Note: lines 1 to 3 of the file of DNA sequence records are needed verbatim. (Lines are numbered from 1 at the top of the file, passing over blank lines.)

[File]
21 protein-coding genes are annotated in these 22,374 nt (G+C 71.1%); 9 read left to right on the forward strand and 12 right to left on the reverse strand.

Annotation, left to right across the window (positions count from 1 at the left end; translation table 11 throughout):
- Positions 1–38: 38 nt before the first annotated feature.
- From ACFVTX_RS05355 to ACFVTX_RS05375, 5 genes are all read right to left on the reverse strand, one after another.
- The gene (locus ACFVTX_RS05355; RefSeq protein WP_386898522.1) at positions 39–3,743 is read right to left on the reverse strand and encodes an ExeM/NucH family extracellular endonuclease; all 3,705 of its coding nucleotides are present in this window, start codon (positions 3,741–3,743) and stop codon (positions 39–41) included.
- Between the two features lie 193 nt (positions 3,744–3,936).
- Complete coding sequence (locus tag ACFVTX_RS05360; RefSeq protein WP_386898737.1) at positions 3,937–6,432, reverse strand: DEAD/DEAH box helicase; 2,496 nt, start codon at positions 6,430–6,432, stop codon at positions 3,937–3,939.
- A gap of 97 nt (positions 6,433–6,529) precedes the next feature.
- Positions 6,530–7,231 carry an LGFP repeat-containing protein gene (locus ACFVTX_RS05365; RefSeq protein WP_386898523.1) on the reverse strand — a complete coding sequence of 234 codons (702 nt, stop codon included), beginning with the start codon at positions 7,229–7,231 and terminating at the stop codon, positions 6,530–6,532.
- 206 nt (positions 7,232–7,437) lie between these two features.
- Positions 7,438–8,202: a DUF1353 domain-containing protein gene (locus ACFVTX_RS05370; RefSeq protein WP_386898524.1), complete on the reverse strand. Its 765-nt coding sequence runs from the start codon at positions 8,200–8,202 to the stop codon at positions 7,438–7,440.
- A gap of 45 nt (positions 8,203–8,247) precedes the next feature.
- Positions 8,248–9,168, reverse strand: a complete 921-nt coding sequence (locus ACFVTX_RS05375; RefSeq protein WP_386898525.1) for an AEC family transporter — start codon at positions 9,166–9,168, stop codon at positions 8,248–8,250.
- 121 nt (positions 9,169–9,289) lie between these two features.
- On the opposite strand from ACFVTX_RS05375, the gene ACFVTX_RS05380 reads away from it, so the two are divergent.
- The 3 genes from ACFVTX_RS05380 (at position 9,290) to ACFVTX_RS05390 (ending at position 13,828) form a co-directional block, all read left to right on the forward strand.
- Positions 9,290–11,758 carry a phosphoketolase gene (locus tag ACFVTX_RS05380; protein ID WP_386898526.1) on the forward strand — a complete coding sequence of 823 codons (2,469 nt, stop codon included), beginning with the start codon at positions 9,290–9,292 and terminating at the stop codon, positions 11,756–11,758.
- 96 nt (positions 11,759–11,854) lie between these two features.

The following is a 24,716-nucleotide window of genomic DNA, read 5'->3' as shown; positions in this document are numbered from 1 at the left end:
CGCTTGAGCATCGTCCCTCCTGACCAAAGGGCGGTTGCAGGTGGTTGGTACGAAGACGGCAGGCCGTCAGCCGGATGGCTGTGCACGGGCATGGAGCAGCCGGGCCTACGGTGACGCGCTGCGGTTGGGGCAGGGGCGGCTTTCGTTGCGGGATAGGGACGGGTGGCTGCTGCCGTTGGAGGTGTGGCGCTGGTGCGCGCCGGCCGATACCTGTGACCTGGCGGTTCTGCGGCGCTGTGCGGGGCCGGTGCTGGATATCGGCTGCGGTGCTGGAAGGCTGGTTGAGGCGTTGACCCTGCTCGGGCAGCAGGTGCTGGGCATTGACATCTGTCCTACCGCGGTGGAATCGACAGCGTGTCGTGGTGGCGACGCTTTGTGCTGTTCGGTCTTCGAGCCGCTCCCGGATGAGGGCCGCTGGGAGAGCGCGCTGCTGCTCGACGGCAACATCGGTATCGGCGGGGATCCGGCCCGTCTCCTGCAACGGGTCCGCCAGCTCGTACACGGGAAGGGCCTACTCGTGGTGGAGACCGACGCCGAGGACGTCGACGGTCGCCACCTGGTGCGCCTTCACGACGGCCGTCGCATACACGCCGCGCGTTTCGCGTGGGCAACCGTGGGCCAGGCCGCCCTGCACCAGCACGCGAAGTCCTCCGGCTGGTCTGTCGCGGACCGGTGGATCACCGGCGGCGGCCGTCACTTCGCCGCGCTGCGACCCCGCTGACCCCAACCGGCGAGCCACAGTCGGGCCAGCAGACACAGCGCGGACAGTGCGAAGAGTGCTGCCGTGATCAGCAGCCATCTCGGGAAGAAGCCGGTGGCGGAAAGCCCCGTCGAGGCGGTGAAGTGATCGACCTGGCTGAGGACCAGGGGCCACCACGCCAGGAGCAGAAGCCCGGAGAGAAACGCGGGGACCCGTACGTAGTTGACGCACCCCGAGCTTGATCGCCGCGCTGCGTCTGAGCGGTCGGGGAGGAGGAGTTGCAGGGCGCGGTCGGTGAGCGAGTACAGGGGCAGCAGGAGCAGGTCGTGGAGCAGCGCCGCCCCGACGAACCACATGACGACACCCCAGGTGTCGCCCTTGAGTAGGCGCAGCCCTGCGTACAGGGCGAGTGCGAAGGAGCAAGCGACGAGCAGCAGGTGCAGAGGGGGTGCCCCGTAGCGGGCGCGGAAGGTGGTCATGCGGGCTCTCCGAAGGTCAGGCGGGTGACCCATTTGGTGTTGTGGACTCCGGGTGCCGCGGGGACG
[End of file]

21 protein-coding genes are annotated in these 22,374 nt (G+C 71.1%); 9 read left to right on the forward strand and 12 right to left on the reverse strand.

Annotation, left to right across the window (positions count from 1 at the left end; translation table 11 throughout):
- Positions 1–38: 38 nt before the first annotated feature.